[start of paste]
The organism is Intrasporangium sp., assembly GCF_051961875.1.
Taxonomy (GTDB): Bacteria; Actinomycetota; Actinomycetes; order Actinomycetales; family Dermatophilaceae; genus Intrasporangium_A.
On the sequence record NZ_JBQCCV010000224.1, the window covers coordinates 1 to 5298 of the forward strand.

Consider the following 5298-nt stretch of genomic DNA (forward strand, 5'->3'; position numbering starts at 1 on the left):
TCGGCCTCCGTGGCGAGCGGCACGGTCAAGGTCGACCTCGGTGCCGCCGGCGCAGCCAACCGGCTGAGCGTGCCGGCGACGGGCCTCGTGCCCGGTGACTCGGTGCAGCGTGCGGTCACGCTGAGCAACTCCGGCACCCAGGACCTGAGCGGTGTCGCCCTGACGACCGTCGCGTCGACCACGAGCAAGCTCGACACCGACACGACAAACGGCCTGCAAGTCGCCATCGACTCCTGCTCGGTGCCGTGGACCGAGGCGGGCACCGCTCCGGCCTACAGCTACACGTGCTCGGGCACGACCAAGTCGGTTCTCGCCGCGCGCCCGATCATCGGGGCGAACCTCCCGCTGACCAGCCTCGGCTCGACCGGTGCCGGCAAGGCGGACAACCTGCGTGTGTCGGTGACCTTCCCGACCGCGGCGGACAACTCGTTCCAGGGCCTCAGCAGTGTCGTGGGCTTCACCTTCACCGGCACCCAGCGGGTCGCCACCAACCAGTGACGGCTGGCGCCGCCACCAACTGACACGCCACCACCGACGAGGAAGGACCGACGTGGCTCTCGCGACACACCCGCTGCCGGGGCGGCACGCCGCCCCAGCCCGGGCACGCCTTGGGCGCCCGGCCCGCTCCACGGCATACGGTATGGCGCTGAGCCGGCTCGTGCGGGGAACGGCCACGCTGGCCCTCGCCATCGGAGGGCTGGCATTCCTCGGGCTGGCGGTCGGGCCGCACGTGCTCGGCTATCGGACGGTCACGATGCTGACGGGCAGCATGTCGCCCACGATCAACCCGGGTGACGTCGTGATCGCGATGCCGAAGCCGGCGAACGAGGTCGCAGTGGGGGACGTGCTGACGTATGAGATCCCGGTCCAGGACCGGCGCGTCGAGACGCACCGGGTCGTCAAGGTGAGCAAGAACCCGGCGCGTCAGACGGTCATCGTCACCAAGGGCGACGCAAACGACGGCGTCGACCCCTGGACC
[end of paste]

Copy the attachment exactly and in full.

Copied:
The organism is Intrasporangium sp., assembly GCF_051961875.1.
Taxonomy (GTDB): Bacteria; Actinomycetota; Actinomycetes; order Actinomycetales; family Dermatophilaceae; genus Intrasporangium_A.
On the sequence record NZ_JBQCCV010000224.1, the window covers coordinates 1 to 5298 of the forward strand.

Consider the following 5298-nt stretch of genomic DNA (forward strand, 5'->3'; position numbering starts at 1 on the left):
TCGGCCTCCGTGGCGAGCGGCACGGTCAAGGTCGACCTCGGTGCCGCCGGCGCAGCCAACCGGCTGAGCGTGCCGGCGACGGGCCTCGTGCCCGGTGACTCGGTGCAGCGTGCGGTCACGCTGAGCAACTCCGGCACCCAGGACCTGAGCGGTGTCGCCCTGACGACCGTCGCGTCGACCACGAGCAAGCTCGACACCGACACGACAAACGGCCTGCAAGTCGCCATCGACTCCTGCTCGGTGCCGTGGACCGAGGCGGGCACCGCTCCGGCCTACAGCTACACGTGCTCGGGCACGACCAAGTCGGTTCTCGCCGCGCGCCCGATCATCGGGGCGAACCTCCCGCTGACCAGCCTCGGCTCGACCGGTGCCGGCAAGGCGGACAACCTGCGTGTGTCGGTGACCTTCCCGACCGCGGCGGACAACTCGTTCCAGGGCCTCAGCAGTGTCGTGGGCTTCACCTTCACCGGCACCCAGCGGGTCGCCACCAACCAGTGACGGCTGGCGCCGCCACCAACTGACACGCCACCACCGACGAGGAAGGACCGACGTGGCTCTCGCGACACACCCGCTGCCGGGGCGGCACGCCGCCCCAGCCCGGGCACGCCTTGGGCGCCCGGCCCGCTCCACGGCATACGGTATGGCGCTGAGCCGGCTCGTGCGGGGAACGGCCACGCTGGCCCTCGCCATCGGAGGGCTGGCATTCCTCGGGCTGGCGGTCGGGCCGCACGTGCTCGGCTATCGGACGGTCACGATGCTGACGGGCAGCATGTCGCCCACGATCAACCCGGGTGACGTCGTGATCGCGATGCCGAAGCCGGCGAACGAGGTCGCAGTGGGGGACGTGCTGACGTATGAGATCCCGGTCCAGGACCGGCGCGTCGAGACGCACCGGGTCGTCAAGGTGAGCAAGAACCCGGCGCGTCAGACGGTCATCGTCACCAAGGGCGACGCAAACGACGGCGTCGACCCCTGGACC